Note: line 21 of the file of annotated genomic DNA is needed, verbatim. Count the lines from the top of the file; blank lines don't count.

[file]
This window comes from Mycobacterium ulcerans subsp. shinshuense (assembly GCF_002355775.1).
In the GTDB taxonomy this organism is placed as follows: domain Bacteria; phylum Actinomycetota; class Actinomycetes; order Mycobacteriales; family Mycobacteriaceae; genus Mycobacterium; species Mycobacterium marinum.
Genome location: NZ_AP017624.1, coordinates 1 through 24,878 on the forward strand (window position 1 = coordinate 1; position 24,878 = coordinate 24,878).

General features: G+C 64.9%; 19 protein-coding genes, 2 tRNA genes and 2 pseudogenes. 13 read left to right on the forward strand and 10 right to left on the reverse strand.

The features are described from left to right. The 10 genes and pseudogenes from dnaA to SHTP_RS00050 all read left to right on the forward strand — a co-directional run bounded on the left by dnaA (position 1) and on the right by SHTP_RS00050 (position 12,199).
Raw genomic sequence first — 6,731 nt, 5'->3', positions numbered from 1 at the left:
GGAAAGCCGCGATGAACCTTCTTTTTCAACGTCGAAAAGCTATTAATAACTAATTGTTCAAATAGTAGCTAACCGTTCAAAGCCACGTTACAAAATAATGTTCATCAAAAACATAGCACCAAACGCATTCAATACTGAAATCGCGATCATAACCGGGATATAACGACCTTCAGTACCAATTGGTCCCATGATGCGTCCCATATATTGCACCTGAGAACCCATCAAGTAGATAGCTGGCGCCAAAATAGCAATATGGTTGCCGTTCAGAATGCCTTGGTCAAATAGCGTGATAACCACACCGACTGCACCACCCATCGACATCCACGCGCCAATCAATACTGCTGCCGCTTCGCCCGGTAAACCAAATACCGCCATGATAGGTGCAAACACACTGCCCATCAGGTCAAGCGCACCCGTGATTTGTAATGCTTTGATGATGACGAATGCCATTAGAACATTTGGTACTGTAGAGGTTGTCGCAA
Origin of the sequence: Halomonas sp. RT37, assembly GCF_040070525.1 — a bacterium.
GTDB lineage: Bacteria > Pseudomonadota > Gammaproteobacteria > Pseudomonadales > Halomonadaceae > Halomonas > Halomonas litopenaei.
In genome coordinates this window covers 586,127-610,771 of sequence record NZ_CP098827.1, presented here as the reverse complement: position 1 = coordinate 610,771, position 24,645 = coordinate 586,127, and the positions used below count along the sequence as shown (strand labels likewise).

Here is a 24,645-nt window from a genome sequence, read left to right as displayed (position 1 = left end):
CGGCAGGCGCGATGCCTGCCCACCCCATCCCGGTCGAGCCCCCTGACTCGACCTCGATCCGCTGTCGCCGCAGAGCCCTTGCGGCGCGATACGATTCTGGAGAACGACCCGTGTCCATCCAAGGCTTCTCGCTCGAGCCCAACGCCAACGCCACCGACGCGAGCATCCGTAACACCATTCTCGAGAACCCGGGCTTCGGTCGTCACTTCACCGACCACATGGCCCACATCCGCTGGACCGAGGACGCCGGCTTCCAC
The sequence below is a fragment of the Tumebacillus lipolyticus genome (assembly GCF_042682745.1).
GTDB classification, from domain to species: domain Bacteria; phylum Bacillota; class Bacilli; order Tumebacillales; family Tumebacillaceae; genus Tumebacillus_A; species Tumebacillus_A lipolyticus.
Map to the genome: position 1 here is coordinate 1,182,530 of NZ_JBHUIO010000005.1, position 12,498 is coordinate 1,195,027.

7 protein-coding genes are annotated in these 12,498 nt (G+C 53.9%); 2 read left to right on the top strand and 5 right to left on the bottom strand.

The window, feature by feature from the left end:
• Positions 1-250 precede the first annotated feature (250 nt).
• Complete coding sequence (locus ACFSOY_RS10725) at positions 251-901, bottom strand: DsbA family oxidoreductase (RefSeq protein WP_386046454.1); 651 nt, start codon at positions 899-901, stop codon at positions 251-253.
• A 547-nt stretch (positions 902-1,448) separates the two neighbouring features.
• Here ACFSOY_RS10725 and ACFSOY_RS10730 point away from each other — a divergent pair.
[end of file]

• Here ACFSOY_RS10725 and ACFSOY_RS10730 point away from each other — a divergent pair.